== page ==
SOLD FOR: $2600
Make: Mauser, imported by Interarms
Model: American Eagle Luger
Year of Manufacture: 1970-1978, ATF C&R
Caliber: 9mm Luger
Action Type: Toggle-Action Semi-Automatic Striker-Fired Pistol fed by a Detachable Magazine with a Grip Safety
Barrel Length: 6”
Sights/ Optics: The front sight is a dovetailed blade. The rear sight is a fixed U-notch on the back-toggle.
Stock Configuration & Condition/ Grip: The grip panels are two-piece checkered wood. The grips have no notable wear or damage, only light handling marks. There are no chips or cracks. The checkering is well defined. Overall, the grips are in Excellent condition.
Type of Finish: Blue & Strawed
Finish Originality: Original
Bore Condition: The bore is bright with sharp rifling. There is no erosion in the bore. In this writer’s opinion, the bore rates 10 out of 10.
Overall Condition: The pistol retains about 97% of its metal finish. There are a few minor marks, most visible in the matte-finished areas at the top-rear of the frame on each side. The sideplate has a plum hue. The action shows very minor operational wear. Otherwise, there are only light handling marks. The screw heads are sharp. The markings are clear. Overall, the pistol is in Fine-Excellent condition.
Mechanics: The action functions correctly. We did not fire this pistol. As with all used firearms, a thorough cleaning may be necessary to meet your maintenance requirements.
Box Paperwork and Accessories: This pistol comes in a Mauser box with serial-matching label, manual, serial-matching test-target a total of two 8-round magazines, Luger tool, and a cleaning rod.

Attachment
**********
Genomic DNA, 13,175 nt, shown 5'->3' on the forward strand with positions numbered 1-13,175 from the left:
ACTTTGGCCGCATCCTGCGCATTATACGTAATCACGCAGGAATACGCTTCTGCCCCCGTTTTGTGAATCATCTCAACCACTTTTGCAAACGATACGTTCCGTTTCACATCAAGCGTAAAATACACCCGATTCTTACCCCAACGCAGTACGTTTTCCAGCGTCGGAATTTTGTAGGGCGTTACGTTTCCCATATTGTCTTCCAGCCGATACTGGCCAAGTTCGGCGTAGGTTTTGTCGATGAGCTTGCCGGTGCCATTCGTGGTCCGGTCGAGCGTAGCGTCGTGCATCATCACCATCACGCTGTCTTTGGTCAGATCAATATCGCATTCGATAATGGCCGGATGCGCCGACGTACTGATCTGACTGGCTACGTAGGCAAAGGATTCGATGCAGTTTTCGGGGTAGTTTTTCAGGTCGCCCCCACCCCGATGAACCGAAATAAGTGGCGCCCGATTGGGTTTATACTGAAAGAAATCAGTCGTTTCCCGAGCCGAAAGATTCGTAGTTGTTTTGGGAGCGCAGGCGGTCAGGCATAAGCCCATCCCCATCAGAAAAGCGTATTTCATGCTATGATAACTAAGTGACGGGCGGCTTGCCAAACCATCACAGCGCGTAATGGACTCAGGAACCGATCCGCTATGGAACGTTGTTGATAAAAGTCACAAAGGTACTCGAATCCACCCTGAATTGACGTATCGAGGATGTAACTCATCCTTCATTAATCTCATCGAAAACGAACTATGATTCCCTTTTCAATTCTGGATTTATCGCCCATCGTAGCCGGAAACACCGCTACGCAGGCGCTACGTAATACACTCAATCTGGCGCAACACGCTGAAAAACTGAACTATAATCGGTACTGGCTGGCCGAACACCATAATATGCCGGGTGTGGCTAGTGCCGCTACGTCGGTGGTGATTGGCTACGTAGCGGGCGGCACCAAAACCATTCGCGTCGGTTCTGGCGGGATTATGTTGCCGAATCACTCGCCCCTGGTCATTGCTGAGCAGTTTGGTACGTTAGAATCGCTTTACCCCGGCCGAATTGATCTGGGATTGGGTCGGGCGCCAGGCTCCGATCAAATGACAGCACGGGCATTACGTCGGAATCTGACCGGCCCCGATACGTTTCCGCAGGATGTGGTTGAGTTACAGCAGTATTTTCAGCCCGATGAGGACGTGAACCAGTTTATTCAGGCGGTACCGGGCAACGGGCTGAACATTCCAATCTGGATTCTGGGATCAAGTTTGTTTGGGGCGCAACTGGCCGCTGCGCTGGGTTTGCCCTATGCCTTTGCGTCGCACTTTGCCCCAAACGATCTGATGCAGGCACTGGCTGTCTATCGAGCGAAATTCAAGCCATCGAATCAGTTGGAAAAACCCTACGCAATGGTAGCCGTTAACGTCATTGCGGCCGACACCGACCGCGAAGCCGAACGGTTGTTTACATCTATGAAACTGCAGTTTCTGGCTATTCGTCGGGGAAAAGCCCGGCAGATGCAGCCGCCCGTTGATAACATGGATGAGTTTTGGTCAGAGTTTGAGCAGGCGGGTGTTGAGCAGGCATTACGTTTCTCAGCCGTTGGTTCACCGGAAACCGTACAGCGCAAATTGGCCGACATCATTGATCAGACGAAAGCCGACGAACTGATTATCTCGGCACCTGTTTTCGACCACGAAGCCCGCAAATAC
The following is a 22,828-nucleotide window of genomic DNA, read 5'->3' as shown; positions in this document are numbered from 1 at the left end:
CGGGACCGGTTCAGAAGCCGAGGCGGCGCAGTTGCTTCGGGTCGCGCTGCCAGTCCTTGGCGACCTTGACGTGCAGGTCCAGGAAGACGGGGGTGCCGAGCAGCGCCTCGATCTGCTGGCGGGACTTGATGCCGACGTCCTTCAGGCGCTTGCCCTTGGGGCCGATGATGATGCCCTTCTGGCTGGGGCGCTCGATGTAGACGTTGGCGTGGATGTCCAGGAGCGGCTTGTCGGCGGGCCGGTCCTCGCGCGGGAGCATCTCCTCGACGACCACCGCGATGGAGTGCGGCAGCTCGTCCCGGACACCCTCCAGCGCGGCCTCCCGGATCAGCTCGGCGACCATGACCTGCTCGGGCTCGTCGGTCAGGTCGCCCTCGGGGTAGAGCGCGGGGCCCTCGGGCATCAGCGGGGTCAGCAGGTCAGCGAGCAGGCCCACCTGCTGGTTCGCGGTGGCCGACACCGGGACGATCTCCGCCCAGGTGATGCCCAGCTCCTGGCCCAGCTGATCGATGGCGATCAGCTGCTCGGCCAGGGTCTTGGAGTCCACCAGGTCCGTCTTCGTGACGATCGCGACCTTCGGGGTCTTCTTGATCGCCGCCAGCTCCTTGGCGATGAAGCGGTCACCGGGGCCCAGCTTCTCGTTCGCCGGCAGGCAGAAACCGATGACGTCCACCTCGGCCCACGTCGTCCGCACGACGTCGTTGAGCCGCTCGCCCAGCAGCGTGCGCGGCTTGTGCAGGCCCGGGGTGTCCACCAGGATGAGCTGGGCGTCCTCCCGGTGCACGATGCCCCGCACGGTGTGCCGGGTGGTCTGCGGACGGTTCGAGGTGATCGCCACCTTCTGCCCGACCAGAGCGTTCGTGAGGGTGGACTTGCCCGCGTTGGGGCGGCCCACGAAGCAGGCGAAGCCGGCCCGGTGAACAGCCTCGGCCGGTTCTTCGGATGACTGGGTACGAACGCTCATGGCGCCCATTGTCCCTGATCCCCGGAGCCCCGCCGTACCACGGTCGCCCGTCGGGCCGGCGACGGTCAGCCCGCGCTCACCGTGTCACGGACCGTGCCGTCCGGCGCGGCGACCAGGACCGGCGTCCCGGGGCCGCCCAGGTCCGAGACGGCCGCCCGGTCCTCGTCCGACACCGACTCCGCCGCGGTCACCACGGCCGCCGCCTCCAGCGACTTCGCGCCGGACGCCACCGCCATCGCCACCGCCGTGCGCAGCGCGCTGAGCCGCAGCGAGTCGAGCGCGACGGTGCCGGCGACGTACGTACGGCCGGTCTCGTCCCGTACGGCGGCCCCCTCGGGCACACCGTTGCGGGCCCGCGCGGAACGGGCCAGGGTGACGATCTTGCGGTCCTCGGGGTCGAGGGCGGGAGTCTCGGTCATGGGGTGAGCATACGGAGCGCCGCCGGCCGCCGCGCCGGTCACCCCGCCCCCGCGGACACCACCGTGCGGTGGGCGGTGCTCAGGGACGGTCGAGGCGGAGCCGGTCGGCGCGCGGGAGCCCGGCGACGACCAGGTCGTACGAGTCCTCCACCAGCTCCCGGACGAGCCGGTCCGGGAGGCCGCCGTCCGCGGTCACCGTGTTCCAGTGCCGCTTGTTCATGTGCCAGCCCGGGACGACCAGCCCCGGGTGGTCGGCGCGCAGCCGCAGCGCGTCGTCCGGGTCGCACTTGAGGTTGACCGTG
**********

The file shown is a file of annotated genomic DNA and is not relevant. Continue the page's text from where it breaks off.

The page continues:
Our Assessment: The Parabellum-Pistole 1908, commonly referred to as the Luger, was designed by Georg Johann Luger. Luger was an unlikely gun designer, born in 1849 he was the son of a surgeon, Bartholomaeus von Luger, and while attending university he served as a One-Year Volunteer with the 78th Infantry Regiment (Infanterieregiment 78 ein) of the Austro-Hungarian Army. While in the military Luger proved himself a skilled marksman and he began to develop an interest in the small arms technology. Following four years of service Luger worked a number of jobs in Vienna. Finally, in the 1870s Luger met Ferdinand Ritter von Mannlicher who recruited him as a sales representative for Deutsche Waffen und Munitionsfabrik AG (DWM). One of the company’s weapons that Luger marketed was the Borchardt C93 (named after its designer Hugo Borchardt) which was criticized for being too heavy and poorly balanced. Luger decided to rework the design and eventually secured a contract for his new pistol with the Swiss Army which dubbed it the model 1900 which was chambered for 7.65mm Parabellum cartridges. After some minor reworking Luger introduced the Pistole 1904, chambered for 9mm cartridges, which was adopted by the Imperial German Navy, the pistol was henceforth referred to as the Luger. A slightly altered version of the pistol with a smaller barrel was adopted for service by the Prussian Army in 1908, hence the designation P08. The P08 would become one of the most iconic weapons of the 20th century.
Following the end of WWI Luger was bankrupted, he had invested in War Bonds which had become worthless following Imperial Germany’s defeat and worse yet he was forced out of his job by his employer DWM which sought to appropriate his patents. The ensuing legal dispute between Luger and DWM would be decided in his favor in 1922, but he was financially ruined by that time and passed away the following year at the age of 74. His pistol would continue to serve the German military during WWII (although the P38 was the Wehrmacht’s standard issue sidearm) and saw service in a number military and police forces after the war.
This particular specimen was made in the 1970s as part of a series of post-war production imported by Interarms. Chambered for 9mm Luger with the Swiss-style grip safety and an American Eagle crest on the chamber ring, the pistol has a 6″ barrel. The gun appears to have spent most of its life in the included box, remaining both aesthetically pleasing and mechanically sound. Good luck on your bid!
Please forgive any typos, I was educated in California. -Bud